While beauty may definitely be in the eye of the beholder, it is all too often boring in its portrayals on screen. Audi’s new campaign is particularly refreshing as it explores an almost undefined beauty. In their global campaign for the new Q2, #Untaggable, Audi illuminates how the most beautiful things in life are actually quite impossible to define. The SA version of the TVC challenges stereotypes and paints an alluring picture with African model, actress and activist, Thando Hopa, who also happens to have been born with albinism.
Directed by Sam Coleman of Giant Films, who says that when Nic Wittenberg and the team at Ogilvy explained the project to him, he knew the campaign would be a strong one. Coleman says the concept was to translate the global campaign and to make it relevant to the African market. They had already found Hopa as the perfect embodiment of the #Untaggable concept. “Thando is a rare individual because of her many dimensions,” explains Coleman. “She is a fashion model with albinism, a lawyer, an activist for the rights of people with albinism, an actress, a filmmaker who was just invited to Directors Lab at Sundance in Utah.”
The global Audi campaign concept is #Untaggable, and they are running a series of films that explore society’s need to constantly #hashtag everything. “The films are a bombardment of imagery including Marilyn Monroe and Lionel Messi energetically cut together with titles that say things like: Do we have to hashtag everything? #blonde? (Marilyn Monroe), #fashion, etc… The point made in the end is that the Q2 is ‘untaggable’ – the reason being is that you can’t call it just an SUV or a sports car, or a coupe because it is all those things and more. So what’s implied is that you can’t put it in a box in an age where we instantly hashtag everything.”
Coleman says that what was unusual from a director’s point of view was that the casting was already done by the agency. “Usually a big part of my job,” says Coleman. “I just had to focus on showcasing the different facts of Thando’s personality in a visually arresting way. I had to connect with Thando very quickly at the wardrobe call the day before the shoot and find some common ground as she informed a lot of the approach in the way she was portrayed, which was deeply personal to her. She was very sure of her own image, what she was comfortable with and it was great to work with such a strong personality.”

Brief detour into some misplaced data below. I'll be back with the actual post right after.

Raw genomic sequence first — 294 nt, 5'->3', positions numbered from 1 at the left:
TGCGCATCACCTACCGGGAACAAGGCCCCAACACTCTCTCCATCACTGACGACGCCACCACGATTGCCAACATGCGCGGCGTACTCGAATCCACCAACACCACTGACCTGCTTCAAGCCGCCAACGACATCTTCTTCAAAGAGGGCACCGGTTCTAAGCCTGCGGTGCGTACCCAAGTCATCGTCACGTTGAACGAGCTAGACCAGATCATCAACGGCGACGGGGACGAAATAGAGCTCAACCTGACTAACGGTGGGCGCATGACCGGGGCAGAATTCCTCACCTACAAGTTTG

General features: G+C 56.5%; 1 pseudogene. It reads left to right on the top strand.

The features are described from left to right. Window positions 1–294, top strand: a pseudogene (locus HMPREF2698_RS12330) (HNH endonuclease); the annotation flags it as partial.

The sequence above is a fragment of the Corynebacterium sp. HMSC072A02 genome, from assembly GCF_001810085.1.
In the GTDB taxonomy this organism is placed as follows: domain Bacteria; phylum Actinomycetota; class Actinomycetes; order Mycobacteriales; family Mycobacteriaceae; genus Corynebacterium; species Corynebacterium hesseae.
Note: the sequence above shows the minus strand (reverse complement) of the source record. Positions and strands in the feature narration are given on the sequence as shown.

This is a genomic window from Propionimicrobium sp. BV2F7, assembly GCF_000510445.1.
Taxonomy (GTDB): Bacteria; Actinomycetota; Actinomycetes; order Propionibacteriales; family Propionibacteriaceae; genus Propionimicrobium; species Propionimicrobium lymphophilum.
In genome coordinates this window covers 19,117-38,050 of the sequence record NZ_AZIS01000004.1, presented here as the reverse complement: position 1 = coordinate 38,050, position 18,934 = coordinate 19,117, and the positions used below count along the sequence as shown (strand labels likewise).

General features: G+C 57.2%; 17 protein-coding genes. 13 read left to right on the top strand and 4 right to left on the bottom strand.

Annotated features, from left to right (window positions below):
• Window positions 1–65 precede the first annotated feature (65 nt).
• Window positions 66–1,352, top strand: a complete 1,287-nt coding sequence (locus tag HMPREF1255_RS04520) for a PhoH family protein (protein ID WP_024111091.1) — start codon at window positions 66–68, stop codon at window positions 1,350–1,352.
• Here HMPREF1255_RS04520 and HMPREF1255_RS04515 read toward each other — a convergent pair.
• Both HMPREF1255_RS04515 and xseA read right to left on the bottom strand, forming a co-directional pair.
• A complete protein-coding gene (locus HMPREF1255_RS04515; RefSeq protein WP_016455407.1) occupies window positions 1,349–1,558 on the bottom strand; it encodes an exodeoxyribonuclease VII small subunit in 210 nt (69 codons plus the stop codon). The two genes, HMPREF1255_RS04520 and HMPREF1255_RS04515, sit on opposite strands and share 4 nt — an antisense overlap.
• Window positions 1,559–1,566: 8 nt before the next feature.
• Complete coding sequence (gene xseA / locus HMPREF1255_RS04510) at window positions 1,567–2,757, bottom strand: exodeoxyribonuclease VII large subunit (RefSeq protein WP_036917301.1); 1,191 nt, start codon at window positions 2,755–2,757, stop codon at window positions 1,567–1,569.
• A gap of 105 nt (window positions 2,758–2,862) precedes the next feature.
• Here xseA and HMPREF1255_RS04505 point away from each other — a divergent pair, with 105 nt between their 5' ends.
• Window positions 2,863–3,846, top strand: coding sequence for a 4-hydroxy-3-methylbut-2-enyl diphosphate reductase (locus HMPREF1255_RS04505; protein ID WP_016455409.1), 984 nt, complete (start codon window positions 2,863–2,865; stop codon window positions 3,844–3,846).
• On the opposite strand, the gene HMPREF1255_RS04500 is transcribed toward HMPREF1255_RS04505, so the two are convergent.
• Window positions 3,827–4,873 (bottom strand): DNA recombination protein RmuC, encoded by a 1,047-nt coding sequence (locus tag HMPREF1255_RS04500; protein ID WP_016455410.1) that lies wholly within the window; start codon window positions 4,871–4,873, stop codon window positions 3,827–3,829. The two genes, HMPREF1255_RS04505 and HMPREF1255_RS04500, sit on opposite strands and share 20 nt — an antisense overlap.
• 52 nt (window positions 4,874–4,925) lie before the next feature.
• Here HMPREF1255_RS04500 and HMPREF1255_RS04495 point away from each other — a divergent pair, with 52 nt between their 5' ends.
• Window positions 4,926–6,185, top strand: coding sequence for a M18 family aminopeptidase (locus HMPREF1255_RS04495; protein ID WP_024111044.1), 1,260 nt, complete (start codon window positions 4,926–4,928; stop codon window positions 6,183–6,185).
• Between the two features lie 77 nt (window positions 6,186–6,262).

The commercial was shot using interiors in the industrial docklands of the port of Cape Town which gave impressive scale and grit. It was filmed in one day on an Alexa mini. Well known for her carefully crafted lighting, Vicci Turpin was the DOP.
The Cape Town branch of Upstairs Ludus performed full post for the TVC with Xander van Der Westhuizen doing offline edit, Nic Apostoli doing grade and Charmaine Greyling doing online.
The colourist, Apostoli says they used Davinci Resolve and Autodesk Smoke. He says his biggest challenge was to make Hopa appear as ethereal as possible. “A combination of grading techniques were used to build this unique look and separate her from the background, while still keeping her in situ,” he explains. “Pushing the boundaries, we were able to achieve an industrial vogue feel. Besides the usual online clean-ups, layers of textures were added to create a sense of atmosphere throughout the piece, particularly in her eyes. Metal textures were used to enhance the background, driving home the industrial look.”
Apostoli adds “We were given carte blanche to explore, create and have fun, resulting in a beautiful piece we are all proud to be a part of.”
Van Der Westhuizen says that the edit began on set. “We had four days including shoot day to present and approve the commercial. Sam gave me complete freedom in the edit and basically just said, have fun. Fun was definitely had, after an AM session with the agency we had clients come in and not change a single frame,” van Der Westhuizen explains. “The approach from my side was to do an edit that is as unusual and as ethereal as Thando. Including a burst near the end of the entire commercial in reverse, it felt like a good way to enhance the vibe as we introduce the car.”
Coleman chose to work with a frequent music collaborator of his, Markus Wormstorm on the score, who created a pulsing tech house track featuring traditional African ululating. Established contemporary artist Bridget Baker worked on styling outfits for each scene, and the production design was by Josie Minty.
Coleman says that working on this piece was an eye opener for him. “I wasn’t aware of the level of persecution against people with albinism in certain African countries before the project,” he says. “I think a positive take out of the commercial will be that it will help normalise the perception of albinsim. I hope people will cast people with albinsm more, and not just because they look different. I was attracted to the script because it feels very different for a car ad, and actually hardly featured the car, so I was impressed with Audi for going for it too,” Coleman concludes.
The United Nations General Assembly in December 2014, adopted a resolution proclaiming 13 June every year as International Albinism Awareness Day with effect from 2015, this shows just how seriously this medical condition needed empathy. Let us hope this campaign does more than sell cars.
Executive Creative Director: Nicholas Wittenberg
Director: Sam Coleman
Producer: Boris Vossgatter
Executive Producers: Emma Lundy & Cindy Gabriel
Director of Photography: Vicci Turpin
Art Director: Josie Minty
Offline: Charmaine Greyling
Editor: Xander Van Der
Colourist: Nic Appostoli
Sound Design / Composer: Markus Wormstorm